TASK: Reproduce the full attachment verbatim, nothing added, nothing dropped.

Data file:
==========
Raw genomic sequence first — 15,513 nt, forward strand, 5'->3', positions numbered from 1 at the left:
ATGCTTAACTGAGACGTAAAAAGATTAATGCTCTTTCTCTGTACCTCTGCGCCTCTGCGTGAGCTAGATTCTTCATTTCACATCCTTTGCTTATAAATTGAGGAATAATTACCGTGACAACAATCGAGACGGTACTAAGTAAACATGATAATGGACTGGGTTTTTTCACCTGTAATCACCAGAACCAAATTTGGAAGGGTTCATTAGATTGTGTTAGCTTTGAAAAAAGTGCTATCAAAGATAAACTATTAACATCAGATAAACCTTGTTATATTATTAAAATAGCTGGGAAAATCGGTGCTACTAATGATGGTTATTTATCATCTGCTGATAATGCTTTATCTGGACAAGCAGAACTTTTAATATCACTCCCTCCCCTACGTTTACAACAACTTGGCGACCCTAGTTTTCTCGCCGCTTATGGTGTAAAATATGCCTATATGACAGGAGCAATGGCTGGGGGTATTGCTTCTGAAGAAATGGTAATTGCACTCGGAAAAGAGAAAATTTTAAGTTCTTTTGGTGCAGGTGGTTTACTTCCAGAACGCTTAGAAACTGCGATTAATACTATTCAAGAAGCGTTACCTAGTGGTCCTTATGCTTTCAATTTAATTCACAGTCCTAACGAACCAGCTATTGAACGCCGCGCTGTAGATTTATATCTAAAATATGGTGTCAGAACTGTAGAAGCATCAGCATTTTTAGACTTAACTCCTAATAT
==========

Raw genomic sequence first — 15,513 nt, forward strand, 5'->3', positions numbered from 1 at the left:
ATGCTTAACTGAGACGTAAAAAGATTAATGCTCTTTCTCTGTACCTCTGCGCCTCTGCGTGAGCTAGATTCTTCATTTCACATCCTTTGCTTATAAATTGAGGAATAATTACCGTGACAACAATCGAGACGGTACTAAGTAAACATGATAATGGACTGGGTTTTTTCACCTGTAATCACCAGAACCAAATTTGGAAGGGTTCATTAGATTGTGTTAGCTTTGAAAAAAGTGCTATCAAAGATAAACTATTAACATCAGATAAACCTTGTTATATTATTAAAATAGCTGGGAAAATCGGTGCTACTAATGATGGTTATTTATCATCTGCTGATAATGCTTTATCTGGACAAGCAGAACTTTTAATATCACTCCCTCCCCTACGTTTACAACAACTTGGCGACCCTAGTTTTCTCGCCGCTTATGGTGTAAAATATGCCTATATGACAGGAGCAATGGCTGGGGGTATTGCTTCTGAAGAAATGGTAATTGCACTCGGAAAAGAGAAAATTTTAAGTTCTTTTGGTGCAGGTGGTTTACTTCCAGAACGCTTAGAAACTGCGATTAATACTATTCAAGAAGCGTTACCTAGTGGTCCTTATGCTTTCAATTTAATTCACAGTCCTAACGAACCAGCTATTGAACGCCGCGCTGTAGATTTATATCTAAAATATGGTGTCAGAACTGTAGAAGCATCAGCATTTTTAGACTTAACTCCTAATAT